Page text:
Stop spending money on depreciating assets. Saving money boils down to making good choices on the three biggest expenses in your adult life: the house you buy, the car you buy, and how much you pay for college. The average monthly payment in America topped 500 dollars a month for a car in 2016. That is not including insurance. We spend roughly 280 hours a year behind the wheel of the car, which translates to about seven 40-hour work weeks. Every mile you put on the car brings down the value of the car ever so slightly. If you were able to cut that bill in half, and save the latter for retirement, think about how much better you would be off in ten years.

Don’t buy a home unless you can afford to get a good mortgage with the lowest possible rate. For most American’s this will be the biggest purchase of your life. Before you think about making a purchase, make sure you can afford a down payment of 20% to avoid paying PMI. Also make sure you have a great credit score to have the absolute best rate. A 300,000 home, with a 270,000 mortgage with a 4.5% interest rate, along with paying PMI, comes in at 1,907. You would have paid over $220,698 in interest by the end of the loan. Consider if you put down 20% and had a 240,000 mortgage, at a rate of 3.92% your mortgage would be 1561 a month, and if you paid it by weekly instead of monthly, you would have paid $142,412 in interest. A whopping 80,000 dollars in difference that could go towards your retirement! Let’s take it a little further. If you paid 1000 extra a year, you would cut your mortgage by roughly 3 ½ years and save another 21,500 on interest! The bottom line is, make sure you can afford the home you are buying, and able to get a great rate, and the ability to pay more than is required.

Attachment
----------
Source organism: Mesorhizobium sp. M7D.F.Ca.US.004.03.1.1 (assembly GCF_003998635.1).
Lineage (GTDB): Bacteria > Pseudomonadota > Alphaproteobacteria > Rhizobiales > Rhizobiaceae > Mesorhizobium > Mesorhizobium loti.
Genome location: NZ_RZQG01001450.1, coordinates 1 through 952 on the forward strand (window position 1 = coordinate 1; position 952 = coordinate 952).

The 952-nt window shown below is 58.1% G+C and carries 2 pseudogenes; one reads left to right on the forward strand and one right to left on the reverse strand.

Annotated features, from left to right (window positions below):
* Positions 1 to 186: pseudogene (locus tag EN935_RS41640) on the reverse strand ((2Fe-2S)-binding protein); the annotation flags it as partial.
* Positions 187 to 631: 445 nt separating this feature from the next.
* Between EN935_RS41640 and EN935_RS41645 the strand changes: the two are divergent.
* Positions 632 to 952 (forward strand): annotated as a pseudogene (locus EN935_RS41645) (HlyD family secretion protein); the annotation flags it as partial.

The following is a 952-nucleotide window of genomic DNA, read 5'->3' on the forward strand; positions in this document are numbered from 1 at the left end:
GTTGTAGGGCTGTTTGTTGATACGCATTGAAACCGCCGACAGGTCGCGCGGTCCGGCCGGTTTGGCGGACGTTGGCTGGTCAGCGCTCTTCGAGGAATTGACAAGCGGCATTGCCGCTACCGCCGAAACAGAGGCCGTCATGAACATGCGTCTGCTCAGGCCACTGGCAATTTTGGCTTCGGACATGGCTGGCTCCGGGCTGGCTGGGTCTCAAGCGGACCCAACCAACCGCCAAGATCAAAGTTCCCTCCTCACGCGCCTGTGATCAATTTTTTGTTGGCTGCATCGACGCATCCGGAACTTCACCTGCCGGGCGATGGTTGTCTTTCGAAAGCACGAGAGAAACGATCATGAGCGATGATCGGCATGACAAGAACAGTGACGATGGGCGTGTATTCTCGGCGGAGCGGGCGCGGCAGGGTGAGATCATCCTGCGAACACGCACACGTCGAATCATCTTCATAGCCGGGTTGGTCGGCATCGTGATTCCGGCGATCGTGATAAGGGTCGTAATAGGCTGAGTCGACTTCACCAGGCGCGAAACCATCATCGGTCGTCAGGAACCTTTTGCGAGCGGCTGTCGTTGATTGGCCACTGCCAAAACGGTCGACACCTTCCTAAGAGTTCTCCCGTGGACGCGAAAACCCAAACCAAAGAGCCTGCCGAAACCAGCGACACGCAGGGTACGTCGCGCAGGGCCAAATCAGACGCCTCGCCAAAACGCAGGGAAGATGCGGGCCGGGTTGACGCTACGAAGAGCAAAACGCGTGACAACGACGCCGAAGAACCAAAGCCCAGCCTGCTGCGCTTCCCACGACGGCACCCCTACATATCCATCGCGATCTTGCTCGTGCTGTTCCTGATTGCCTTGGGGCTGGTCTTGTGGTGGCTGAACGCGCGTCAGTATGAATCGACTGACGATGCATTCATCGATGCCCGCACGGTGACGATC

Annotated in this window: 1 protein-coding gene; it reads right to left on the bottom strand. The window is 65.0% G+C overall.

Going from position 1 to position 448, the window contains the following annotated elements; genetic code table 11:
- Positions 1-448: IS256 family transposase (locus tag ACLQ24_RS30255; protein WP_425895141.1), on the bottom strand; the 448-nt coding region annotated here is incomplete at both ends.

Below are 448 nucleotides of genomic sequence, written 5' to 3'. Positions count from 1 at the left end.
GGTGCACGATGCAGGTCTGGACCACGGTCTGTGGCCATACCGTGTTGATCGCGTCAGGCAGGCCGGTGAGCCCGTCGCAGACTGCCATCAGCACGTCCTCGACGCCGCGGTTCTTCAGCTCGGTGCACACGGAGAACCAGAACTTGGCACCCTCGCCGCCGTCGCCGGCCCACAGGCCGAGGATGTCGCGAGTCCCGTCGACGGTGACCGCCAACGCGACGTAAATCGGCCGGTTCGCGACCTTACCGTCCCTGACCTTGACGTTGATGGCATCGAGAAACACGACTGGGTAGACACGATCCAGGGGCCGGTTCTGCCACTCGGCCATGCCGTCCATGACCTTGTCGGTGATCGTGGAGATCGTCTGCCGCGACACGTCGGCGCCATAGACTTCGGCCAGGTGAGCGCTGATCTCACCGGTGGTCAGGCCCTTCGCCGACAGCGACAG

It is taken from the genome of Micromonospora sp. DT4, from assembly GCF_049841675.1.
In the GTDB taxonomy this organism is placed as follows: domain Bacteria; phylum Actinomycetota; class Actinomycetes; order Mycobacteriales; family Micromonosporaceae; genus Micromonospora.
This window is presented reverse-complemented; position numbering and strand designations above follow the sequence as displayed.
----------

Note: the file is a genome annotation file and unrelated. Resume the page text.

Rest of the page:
Get healthy. Both mentally and physically. You have two assets that you can never get back once you’ve lost them: your body and your mind. Most people stop growing and working on themselves in their 20's. Most people in their 30s are too busy to worry about self-improvement. But if you’re one of the few who continues to educate themselves, evolve their thinking and take care of their mental and physical health, you will be light-years ahead of the pack by 40.

DON’T BE AFRAID OF TAKING RISKS. The biggest regret most people have at 40, is the risks they didn’t take when they were 30 to right the ship and be happy. Most feel they should have their career dialed in, but it is never too late to reset. The individuals that have seen with the biggest regrets during this decade are those that stay in something that they know is not right. It is such an easy decade to have the days turn to weeks to years, only to wake up at 40 with a mid-life crisis for not taking action on a problem they were aware of 10 years’ prior but failed to act. You must act!

Ideally, this will start reaping benefits and point you in the right direction going forward, so when you are 40, you are better prepared for your midlife. If not, don't worry - it's not too late to start, but it is time to get going so you have some progress to show by the time you turn 40. All of these can be achieved with the help of a licensed financial. So don’t be afraid to reach out, if you don’t have any one of these items on your check list.